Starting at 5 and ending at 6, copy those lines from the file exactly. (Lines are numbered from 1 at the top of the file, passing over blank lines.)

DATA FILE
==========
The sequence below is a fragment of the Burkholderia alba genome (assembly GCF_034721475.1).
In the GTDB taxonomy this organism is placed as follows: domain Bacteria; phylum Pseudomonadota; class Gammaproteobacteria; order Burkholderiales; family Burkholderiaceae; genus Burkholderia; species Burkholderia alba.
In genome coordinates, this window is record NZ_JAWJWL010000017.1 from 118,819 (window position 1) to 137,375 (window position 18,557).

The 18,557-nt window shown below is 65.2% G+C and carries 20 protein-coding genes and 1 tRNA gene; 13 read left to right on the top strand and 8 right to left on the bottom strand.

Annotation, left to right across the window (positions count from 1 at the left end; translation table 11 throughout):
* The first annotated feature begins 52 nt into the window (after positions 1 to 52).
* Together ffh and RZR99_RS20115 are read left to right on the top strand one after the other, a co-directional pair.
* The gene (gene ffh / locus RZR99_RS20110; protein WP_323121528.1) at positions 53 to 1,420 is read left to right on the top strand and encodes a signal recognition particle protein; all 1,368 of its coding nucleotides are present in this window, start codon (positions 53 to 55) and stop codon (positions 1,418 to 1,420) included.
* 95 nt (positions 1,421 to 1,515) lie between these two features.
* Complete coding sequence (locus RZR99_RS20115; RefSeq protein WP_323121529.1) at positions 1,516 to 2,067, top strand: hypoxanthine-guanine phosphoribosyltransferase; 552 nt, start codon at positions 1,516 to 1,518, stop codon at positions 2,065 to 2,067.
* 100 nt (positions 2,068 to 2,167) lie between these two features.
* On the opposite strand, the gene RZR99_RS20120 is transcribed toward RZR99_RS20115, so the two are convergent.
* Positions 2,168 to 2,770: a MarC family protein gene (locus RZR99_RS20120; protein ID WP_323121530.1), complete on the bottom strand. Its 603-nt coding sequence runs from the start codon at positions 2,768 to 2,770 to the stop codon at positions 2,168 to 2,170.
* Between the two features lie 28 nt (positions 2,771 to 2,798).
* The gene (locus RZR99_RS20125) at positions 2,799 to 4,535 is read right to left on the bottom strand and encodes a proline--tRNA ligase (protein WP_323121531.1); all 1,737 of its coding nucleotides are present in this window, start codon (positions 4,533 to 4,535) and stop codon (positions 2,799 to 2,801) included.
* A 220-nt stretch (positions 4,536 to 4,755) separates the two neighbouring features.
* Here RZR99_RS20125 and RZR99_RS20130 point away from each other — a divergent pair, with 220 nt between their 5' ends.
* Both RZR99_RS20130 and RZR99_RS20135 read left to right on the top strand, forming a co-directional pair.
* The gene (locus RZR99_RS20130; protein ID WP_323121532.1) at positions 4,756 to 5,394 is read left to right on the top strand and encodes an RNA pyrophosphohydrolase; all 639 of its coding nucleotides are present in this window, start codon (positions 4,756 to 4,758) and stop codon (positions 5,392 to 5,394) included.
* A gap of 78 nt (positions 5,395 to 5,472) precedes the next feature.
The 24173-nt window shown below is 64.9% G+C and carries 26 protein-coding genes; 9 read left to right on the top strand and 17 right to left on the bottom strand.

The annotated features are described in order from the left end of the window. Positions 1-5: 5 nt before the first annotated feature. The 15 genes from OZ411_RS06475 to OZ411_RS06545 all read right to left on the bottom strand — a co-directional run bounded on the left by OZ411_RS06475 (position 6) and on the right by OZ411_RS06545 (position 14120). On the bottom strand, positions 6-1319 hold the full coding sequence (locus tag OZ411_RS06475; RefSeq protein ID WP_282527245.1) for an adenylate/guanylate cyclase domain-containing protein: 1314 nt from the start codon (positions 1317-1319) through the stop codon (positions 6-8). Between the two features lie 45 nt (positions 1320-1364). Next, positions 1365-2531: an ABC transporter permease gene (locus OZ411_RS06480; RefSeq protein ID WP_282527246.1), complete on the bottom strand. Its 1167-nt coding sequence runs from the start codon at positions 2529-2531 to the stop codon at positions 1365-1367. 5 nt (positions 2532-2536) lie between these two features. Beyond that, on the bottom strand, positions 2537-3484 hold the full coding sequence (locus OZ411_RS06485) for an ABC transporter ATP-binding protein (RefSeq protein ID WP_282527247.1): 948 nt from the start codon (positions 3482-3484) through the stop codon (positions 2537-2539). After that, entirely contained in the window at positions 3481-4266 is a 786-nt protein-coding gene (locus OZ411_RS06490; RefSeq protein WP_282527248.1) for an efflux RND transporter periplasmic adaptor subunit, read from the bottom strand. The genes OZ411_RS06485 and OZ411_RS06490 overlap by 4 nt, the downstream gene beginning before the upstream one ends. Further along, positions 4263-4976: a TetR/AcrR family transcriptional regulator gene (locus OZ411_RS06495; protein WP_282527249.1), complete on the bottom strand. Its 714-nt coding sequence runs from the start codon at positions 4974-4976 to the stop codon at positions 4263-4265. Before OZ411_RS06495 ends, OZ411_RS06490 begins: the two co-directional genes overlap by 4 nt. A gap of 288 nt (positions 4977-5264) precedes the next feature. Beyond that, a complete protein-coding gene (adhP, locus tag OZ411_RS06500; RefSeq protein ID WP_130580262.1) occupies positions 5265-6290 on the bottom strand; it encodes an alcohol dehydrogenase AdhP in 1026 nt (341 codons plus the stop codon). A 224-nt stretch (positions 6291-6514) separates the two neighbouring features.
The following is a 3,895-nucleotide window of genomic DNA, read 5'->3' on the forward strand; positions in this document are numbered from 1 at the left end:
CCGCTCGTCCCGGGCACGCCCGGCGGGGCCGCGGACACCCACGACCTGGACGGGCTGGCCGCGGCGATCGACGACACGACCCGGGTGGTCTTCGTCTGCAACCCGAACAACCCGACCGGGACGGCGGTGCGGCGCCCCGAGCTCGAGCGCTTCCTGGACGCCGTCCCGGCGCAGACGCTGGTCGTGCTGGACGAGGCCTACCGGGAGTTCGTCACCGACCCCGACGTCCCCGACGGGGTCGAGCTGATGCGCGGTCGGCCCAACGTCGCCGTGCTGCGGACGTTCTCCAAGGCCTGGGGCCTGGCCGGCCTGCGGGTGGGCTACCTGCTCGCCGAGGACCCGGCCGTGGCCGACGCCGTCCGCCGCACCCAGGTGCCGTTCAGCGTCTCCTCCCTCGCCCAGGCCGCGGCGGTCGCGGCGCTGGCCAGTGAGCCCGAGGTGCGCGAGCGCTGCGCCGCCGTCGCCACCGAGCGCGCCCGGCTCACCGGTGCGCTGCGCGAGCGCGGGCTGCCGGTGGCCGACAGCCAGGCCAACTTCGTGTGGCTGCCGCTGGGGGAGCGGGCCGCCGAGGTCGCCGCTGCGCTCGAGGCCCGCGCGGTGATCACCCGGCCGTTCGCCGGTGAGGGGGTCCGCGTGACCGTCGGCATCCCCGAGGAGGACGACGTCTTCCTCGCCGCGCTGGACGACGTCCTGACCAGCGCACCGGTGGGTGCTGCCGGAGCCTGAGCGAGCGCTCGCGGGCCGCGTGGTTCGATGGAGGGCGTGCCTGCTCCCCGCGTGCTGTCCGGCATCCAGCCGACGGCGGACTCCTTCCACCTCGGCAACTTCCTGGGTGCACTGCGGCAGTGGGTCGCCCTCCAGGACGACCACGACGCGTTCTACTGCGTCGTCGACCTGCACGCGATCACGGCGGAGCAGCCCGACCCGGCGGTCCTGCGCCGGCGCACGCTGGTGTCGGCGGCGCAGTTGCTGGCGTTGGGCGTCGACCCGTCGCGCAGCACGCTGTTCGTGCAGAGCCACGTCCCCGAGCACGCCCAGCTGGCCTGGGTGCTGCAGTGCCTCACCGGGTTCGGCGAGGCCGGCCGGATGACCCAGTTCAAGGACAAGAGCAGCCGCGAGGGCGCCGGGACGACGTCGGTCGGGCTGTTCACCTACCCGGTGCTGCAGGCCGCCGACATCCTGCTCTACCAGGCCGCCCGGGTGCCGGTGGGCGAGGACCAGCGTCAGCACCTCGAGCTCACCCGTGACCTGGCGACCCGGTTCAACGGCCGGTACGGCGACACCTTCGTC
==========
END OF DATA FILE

Annotation, left to right across the window (positions count from 1 at the left end; translation table 11 throughout):
* The first annotated feature begins 52 nt into the window (after positions 1 to 52).